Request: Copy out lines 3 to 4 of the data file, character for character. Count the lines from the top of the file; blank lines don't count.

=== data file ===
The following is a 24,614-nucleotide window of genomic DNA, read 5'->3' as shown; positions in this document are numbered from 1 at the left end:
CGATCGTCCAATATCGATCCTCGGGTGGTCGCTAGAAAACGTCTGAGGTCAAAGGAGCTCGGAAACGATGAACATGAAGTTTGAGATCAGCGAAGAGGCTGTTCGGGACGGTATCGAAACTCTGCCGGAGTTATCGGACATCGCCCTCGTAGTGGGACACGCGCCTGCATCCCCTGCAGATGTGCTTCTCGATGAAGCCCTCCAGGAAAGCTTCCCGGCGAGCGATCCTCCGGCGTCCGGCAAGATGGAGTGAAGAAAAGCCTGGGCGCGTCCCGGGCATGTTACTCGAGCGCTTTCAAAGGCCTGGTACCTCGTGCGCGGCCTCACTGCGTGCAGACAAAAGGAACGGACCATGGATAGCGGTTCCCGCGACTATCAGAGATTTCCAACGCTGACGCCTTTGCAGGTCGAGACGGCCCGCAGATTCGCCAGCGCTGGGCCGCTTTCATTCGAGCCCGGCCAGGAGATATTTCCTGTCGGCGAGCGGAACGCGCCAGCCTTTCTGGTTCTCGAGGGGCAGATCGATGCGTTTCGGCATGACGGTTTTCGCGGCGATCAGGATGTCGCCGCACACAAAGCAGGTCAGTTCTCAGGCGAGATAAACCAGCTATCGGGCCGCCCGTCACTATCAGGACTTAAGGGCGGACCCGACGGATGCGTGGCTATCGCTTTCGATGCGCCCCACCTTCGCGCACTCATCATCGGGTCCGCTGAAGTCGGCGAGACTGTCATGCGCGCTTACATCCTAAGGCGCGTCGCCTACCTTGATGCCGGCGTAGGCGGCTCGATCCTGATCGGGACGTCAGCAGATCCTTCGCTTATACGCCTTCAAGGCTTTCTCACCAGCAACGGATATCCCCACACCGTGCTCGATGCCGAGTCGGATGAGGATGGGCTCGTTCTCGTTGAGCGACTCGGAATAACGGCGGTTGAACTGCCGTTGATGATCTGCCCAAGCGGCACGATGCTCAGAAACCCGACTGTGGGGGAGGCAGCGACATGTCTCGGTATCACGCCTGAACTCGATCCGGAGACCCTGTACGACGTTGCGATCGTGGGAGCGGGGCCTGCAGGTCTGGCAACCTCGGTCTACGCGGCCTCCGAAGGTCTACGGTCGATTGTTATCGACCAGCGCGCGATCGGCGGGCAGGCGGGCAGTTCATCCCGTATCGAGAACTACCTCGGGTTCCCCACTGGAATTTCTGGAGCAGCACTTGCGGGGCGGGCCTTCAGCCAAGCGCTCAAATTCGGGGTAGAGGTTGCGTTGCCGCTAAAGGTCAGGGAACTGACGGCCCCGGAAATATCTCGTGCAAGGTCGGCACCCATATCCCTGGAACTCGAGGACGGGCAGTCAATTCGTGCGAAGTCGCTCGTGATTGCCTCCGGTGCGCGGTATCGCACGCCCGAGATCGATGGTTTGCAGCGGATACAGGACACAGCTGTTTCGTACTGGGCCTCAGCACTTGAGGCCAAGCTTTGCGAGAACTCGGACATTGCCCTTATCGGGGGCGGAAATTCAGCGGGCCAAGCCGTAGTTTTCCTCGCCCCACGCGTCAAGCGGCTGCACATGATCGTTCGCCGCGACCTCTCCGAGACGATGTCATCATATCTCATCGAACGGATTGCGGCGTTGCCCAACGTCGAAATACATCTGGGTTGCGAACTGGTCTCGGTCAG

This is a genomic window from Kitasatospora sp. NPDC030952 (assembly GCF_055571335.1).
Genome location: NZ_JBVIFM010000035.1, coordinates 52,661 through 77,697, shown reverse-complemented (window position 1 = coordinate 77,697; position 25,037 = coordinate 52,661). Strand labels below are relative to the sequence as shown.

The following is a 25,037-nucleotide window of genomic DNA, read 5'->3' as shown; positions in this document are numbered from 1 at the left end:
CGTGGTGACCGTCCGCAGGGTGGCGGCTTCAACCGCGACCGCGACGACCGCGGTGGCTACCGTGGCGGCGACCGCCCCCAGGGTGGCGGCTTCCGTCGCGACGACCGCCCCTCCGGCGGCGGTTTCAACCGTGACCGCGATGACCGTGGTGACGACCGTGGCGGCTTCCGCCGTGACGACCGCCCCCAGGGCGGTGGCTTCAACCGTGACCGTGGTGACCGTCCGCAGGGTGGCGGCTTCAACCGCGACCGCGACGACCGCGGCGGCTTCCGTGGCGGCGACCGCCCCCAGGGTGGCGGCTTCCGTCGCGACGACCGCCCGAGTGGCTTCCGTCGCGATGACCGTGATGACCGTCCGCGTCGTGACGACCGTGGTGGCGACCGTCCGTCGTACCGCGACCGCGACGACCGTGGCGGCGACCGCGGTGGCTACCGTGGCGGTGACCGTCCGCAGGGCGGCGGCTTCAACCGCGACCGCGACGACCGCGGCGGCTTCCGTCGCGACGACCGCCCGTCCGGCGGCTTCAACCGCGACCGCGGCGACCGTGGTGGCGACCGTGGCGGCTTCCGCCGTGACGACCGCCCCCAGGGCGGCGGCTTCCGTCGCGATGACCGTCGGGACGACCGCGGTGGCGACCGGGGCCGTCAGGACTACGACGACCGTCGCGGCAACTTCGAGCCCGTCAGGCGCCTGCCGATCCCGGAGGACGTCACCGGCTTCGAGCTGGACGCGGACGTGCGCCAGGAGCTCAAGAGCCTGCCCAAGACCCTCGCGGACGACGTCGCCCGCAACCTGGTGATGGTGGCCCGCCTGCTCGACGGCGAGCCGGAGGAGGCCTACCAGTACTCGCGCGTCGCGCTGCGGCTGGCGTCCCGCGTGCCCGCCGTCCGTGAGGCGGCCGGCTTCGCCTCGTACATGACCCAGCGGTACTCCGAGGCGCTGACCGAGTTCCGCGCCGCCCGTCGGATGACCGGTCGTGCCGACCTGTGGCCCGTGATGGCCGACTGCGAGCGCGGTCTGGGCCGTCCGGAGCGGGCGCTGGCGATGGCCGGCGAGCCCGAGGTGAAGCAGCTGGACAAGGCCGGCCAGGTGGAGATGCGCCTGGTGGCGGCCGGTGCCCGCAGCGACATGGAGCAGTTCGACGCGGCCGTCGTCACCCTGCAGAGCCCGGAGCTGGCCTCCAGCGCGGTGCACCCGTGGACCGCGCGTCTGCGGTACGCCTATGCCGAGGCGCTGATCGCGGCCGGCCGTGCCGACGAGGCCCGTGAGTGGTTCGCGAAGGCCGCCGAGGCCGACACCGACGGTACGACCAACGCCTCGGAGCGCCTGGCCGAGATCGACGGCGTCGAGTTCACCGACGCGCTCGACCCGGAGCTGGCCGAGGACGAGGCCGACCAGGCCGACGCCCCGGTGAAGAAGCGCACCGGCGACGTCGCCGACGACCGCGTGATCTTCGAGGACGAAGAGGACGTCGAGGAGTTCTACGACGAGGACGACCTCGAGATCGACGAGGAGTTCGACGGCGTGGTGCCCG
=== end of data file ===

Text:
This is a genomic window from Kitasatospora sp. NPDC030952 (assembly GCF_055571335.1).
Genome location: NZ_JBVIFM010000035.1, coordinates 52,661 through 77,697, shown reverse-complemented (window position 1 = coordinate 77,697; position 25,037 = coordinate 52,661). Strand labels below are relative to the sequence as shown.